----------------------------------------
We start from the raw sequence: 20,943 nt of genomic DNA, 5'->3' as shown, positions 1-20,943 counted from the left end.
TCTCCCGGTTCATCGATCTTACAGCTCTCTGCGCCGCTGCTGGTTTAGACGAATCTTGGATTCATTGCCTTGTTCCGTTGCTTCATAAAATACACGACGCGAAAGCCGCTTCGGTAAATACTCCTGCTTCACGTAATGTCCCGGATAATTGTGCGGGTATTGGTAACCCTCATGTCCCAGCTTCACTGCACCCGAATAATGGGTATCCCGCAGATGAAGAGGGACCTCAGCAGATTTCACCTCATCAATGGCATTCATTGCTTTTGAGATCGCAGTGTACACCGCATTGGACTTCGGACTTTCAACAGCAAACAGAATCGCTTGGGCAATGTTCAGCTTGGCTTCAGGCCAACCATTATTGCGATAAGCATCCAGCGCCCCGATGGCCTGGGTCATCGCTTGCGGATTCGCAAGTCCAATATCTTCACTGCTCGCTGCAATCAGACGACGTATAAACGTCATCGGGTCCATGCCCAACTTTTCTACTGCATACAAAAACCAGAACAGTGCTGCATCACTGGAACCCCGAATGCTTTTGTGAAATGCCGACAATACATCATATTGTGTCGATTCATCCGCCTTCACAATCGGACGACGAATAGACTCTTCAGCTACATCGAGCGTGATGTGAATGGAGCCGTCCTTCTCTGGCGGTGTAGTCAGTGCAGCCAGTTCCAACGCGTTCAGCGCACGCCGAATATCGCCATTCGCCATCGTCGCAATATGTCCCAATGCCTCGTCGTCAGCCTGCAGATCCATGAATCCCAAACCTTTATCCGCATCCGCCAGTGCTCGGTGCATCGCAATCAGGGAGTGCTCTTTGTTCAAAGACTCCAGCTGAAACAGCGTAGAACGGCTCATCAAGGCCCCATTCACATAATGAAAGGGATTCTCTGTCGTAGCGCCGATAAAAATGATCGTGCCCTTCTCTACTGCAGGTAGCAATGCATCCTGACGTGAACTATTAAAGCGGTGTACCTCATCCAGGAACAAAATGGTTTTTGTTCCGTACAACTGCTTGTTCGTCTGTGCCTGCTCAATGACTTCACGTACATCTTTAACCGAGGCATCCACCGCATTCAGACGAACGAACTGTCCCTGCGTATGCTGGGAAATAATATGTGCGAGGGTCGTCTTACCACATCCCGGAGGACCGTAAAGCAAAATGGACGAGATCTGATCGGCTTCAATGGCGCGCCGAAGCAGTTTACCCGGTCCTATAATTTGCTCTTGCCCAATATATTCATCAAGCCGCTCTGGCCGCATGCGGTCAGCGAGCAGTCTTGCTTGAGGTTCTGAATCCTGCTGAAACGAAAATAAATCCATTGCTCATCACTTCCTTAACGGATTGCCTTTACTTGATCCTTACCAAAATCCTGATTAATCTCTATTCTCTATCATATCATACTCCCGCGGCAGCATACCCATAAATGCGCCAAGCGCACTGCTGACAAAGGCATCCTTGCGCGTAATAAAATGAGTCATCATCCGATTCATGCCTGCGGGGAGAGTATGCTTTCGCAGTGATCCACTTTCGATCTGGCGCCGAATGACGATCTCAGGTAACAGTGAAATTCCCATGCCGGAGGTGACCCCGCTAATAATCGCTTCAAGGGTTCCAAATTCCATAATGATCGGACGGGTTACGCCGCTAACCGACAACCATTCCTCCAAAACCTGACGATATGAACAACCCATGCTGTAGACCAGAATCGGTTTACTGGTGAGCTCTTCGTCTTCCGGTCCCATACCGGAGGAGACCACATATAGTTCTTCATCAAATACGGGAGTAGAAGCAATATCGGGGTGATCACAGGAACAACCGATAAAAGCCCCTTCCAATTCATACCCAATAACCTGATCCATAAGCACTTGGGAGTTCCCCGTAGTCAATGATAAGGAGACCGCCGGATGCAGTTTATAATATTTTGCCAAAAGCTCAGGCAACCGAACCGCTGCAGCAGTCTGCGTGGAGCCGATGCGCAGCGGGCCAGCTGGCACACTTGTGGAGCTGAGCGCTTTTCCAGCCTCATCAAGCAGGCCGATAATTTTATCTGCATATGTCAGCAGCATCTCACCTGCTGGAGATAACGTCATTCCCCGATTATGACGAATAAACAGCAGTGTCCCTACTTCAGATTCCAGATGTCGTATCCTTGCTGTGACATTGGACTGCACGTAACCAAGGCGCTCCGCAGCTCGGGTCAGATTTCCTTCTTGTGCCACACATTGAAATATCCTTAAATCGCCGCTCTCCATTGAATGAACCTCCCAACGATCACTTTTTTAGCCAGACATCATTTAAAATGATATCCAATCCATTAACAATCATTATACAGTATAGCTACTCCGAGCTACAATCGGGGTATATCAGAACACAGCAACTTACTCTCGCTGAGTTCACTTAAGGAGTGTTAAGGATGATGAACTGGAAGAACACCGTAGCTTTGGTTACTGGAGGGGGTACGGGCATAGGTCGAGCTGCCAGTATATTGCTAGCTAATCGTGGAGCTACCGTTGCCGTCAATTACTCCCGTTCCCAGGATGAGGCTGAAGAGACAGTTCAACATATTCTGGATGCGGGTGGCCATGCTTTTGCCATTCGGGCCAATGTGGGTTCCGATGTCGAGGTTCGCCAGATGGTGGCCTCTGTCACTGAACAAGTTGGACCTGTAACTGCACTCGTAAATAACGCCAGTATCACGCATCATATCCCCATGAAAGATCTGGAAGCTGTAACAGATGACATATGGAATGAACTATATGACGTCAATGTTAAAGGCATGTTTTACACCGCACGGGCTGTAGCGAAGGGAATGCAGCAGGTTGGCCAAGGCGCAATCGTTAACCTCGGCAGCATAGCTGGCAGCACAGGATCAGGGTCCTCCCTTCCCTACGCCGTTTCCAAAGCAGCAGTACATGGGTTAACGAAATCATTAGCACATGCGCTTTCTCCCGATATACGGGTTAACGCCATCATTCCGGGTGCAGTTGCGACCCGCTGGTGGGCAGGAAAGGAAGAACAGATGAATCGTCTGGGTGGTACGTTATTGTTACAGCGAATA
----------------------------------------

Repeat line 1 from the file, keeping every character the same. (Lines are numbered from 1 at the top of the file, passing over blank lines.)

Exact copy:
We start from the raw sequence: 20,943 nt of genomic DNA, 5'->3' as shown, positions 1-20,943 counted from the left end.